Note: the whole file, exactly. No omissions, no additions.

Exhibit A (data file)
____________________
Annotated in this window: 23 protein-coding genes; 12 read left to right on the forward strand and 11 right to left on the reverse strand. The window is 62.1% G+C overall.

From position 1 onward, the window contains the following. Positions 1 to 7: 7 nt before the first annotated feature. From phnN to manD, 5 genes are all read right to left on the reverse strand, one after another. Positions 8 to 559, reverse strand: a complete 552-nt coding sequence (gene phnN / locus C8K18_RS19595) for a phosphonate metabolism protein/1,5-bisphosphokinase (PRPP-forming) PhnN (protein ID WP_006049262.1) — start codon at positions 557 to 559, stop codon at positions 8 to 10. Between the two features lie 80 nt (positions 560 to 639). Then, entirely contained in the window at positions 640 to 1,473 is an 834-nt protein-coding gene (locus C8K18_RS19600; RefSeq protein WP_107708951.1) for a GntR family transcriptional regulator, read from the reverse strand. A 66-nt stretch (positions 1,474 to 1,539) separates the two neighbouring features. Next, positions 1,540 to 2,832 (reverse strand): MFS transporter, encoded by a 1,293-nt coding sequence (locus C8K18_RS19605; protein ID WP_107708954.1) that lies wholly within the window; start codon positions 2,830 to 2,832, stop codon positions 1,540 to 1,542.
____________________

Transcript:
Annotated in this window: 23 protein-coding genes; 12 read left to right on the forward strand and 11 right to left on the reverse strand. The window is 62.1% G+C overall.

From position 1 onward, the window contains the following. Positions 1 to 7: 7 nt before the first annotated feature. From phnN to manD, 5 genes are all read right to left on the reverse strand, one after another. Positions 8 to 559, reverse strand: a complete 552-nt coding sequence (gene phnN / locus C8K18_RS19595) for a phosphonate metabolism protein/1,5-bisphosphokinase (PRPP-forming) PhnN (protein ID WP_006049262.1) — start codon at positions 557 to 559, stop codon at positions 8 to 10. Between the two features lie 80 nt (positions 560 to 639). Then, entirely contained in the window at positions 640 to 1,473 is an 834-nt protein-coding gene (locus C8K18_RS19600; RefSeq protein WP_107708951.1) for a GntR family transcriptional regulator, read from the reverse strand. A 66-nt stretch (positions 1,474 to 1,539) separates the two neighbouring features. Next, positions 1,540 to 2,832 (reverse strand): MFS transporter, encoded by a 1,293-nt coding sequence (locus C8K18_RS19605; protein ID WP_107708954.1) that lies wholly within the window; start codon positions 2,830 to 2,832, stop codon positions 1,540 to 1,542.